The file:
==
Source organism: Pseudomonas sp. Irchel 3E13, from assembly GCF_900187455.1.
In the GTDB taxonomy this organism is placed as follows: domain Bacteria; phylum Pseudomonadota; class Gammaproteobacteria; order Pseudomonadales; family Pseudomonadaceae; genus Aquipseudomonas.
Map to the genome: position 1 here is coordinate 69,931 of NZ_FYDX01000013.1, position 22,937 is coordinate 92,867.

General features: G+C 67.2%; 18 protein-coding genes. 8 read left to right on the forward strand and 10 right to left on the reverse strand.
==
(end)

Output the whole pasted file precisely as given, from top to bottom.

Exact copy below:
Source organism: Pseudomonas sp. Irchel 3E13, from assembly GCF_900187455.1.
In the GTDB taxonomy this organism is placed as follows: domain Bacteria; phylum Pseudomonadota; class Gammaproteobacteria; order Pseudomonadales; family Pseudomonadaceae; genus Aquipseudomonas.
Map to the genome: position 1 here is coordinate 69,931 of NZ_FYDX01000013.1, position 22,937 is coordinate 92,867.

General features: G+C 67.2%; 18 protein-coding genes. 8 read left to right on the forward strand and 10 right to left on the reverse strand.